Today is Beltane, the ancient Celtic festival that marks the beginning of summer, and is celebrated by the Wicca movement. Today we celebrate one of Brighton’s most intriguing women, the mother of modern witchcraft, Doreen Valiente (1922 – 1999).
In April 2016 Doreen Valiente was celebrated at a unique exhibition held at the city’s Preston Manor. ‘Folklore, Magic and Mysteries: Modern Witchcraft and Folk Culture in Britain’ was the first public display of artefacts from the Doreen Valiente Foundation.
Born in 1922 in Surrey, Doreen began exploring her interest in the occult and experimenting with magic spells while still at school. Horrified, her Christian parents sent her to a convent but she left at fifteen, refusing to go back, even more determined to follow her interests.
In the early 1950s she became aware of the work of Gerald Gardner who, after stumbling upon a group of witches in the New Forest and becoming part of their coven, had set up a Museum of Magic on the Isle of Man. She started to correspond with Gardner and in 1953 – just two years after witchcraft stopped being illegal in this country — she was initiated into his coven. Doreen’s contribution to the understanding and accessibility of witchcraft and Pagan beliefs was decisive. Seeing that Gardner wasn’t as gifted with words as she was, she used her considerable organisational skills and creativity to rewrite his interpretations of the old ancestral religions and basic rituals which formed the core of the new Pagan religious movement known as Wicca.
Doreen, who also has books of poetry to her name, was never afraid of talking openly about the subject. She had the gift of making things easy to understand, and her writings and books ‘Where Witchcraft Lives’, an exploration of Sussex folklore, ‘An ABC of Witchcraft’, ‘Natural Magic’ and ‘Witchcraft for Tomorrow’, brought witchcraft into the 20th century and became essential reading for anyone interested in the subject. Her work contributed to the revival of interest in witchcraft and Pagan beliefs that began in the 1960s and her energy and books are credited with opening the door to a new spirituality for millions.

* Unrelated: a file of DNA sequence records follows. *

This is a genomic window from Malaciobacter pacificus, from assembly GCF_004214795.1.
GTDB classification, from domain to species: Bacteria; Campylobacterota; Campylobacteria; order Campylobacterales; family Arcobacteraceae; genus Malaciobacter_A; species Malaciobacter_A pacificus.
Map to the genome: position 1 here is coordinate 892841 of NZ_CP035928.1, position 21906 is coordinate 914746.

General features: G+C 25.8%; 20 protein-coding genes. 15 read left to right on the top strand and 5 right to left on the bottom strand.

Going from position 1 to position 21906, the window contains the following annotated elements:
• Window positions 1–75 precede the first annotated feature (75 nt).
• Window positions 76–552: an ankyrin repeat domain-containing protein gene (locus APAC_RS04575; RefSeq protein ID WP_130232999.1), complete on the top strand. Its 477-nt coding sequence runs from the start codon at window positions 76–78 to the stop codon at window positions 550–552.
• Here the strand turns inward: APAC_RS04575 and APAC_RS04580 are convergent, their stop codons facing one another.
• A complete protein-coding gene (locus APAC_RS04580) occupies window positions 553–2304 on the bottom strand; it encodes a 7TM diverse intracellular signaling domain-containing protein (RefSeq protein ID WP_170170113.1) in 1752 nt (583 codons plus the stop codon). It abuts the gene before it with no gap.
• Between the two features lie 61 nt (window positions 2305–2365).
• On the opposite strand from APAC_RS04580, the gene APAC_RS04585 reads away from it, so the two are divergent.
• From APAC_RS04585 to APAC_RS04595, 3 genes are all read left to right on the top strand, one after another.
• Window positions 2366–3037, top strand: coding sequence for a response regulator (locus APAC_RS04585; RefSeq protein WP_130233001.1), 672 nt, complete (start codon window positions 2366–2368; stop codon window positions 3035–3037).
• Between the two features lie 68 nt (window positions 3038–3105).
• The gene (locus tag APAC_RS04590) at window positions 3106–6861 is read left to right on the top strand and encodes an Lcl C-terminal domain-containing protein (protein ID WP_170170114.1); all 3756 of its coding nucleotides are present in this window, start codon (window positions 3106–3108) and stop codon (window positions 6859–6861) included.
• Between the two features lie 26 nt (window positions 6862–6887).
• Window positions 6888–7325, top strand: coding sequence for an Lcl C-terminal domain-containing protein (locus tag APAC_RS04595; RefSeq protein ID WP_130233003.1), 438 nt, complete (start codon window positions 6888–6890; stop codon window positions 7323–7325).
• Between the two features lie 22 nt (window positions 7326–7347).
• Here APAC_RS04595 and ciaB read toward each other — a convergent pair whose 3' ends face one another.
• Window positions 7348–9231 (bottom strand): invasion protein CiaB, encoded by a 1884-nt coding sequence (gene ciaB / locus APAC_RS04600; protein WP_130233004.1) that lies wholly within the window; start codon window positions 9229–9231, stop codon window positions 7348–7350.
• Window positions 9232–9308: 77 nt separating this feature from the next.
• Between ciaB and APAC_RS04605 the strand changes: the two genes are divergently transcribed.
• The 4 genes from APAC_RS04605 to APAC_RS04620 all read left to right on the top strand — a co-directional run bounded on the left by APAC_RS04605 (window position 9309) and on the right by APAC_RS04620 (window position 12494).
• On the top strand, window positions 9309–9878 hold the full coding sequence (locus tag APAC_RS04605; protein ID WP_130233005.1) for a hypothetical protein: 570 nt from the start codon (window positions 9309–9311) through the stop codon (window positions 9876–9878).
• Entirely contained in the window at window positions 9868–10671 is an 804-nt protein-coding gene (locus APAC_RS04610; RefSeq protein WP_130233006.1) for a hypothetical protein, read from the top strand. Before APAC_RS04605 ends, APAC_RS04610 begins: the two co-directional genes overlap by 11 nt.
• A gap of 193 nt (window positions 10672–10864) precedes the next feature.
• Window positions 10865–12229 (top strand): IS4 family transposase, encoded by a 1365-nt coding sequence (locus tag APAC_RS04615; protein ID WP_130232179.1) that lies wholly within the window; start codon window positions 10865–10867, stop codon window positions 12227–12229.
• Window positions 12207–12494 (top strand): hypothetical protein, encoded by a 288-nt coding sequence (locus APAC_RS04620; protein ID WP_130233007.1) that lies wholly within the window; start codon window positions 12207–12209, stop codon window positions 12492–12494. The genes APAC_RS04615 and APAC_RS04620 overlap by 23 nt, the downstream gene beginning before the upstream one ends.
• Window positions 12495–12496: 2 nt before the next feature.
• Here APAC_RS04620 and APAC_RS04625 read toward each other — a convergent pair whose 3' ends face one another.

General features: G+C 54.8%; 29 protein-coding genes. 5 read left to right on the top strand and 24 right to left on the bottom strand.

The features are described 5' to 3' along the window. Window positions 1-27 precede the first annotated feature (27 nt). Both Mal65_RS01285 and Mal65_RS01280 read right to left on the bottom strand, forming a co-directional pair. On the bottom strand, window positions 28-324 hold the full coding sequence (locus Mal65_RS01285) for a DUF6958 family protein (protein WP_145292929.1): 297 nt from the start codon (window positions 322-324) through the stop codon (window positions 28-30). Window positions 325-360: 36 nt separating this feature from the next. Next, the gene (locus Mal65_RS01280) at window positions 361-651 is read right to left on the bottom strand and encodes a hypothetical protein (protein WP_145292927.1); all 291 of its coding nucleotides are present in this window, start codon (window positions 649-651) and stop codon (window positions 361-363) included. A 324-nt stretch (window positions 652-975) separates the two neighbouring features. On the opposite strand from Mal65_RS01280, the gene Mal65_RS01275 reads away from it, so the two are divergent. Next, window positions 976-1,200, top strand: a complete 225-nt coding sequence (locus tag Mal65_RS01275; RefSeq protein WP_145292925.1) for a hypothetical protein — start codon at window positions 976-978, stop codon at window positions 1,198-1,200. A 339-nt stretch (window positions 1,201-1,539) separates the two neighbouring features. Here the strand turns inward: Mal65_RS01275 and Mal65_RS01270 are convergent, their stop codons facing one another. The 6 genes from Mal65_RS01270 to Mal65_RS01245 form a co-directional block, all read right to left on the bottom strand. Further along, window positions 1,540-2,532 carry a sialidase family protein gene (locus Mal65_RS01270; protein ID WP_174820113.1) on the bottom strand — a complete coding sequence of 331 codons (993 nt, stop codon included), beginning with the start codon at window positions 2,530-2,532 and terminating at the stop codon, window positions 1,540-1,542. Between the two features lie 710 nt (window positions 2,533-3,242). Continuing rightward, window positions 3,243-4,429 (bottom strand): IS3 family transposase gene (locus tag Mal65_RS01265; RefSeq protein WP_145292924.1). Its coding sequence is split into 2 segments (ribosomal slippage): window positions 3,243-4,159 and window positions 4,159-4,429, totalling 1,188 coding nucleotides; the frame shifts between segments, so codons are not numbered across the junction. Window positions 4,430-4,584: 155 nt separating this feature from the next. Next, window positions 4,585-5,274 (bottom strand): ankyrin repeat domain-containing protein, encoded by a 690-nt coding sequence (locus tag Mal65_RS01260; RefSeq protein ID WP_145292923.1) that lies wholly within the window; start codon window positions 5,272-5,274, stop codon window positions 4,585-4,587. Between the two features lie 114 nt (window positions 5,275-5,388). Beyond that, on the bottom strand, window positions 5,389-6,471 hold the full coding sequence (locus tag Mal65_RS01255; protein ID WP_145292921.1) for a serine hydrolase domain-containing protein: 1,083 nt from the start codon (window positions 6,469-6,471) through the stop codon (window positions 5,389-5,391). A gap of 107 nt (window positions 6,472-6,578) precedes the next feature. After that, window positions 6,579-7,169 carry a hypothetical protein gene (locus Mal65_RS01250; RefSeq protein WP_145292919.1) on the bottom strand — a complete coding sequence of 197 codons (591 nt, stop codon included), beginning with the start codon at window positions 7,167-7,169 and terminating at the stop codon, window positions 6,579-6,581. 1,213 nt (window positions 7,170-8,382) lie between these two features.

Her following became – and still is – worldwide. In later life Doreen helped establish The Pagan Front, later transformed into The Pagan Federation, which aimed to fight prejudice against Pagans in society and the media. She would also come to serve as patron of the Sussex-based Centre for Pagan Studies, a resource facility for those wishing to learn more about the ancient religions of the world. Perhaps we shouldn’t be surprised, with Doreen Valiente’s energy, Paganism is now the seventh largest faith group in Britain.
With its history of paranormal events and the well-documented séance that was held there in 1897, Preston Manor is no stranger to hosting people with beliefs out of the mainstream. The exhibition opened a further chapter in its history by giving visitors an oversight of Doreen’s work as well as a chance to see some of the accoutrements of a modern day witch, such as an altar and a ‘book of shadows’, a book of Wiccan religious texts and magic rituals.
Doreen was celebrated by having a blue plaque erected at her Brighton home on the Summer Solstice, 21st June 2013. In an appropriately trail-blazing spirit, this was the first blue plaque ever awarded to a witch and the first to appear on a local council owned flat.
In Doreen’s Last Will and Testament, she left all her magical artefacts including 9 Books of Shadows, many ritual items, lots of curiosities, such as spell bottles, statues of gods and goddesses from other religions such as Hinduism and Buddhism, and objects that represent folklore, like a felt chimney sprite, a hand strung necklace of ‘hag stones’,
These items were put into Trust and this Trust is now a charity called The Doreen Valiente Foundation.
Written by social historian, Louise Peskett. With thanks to The Doreen Valiente Foundation for their input and support.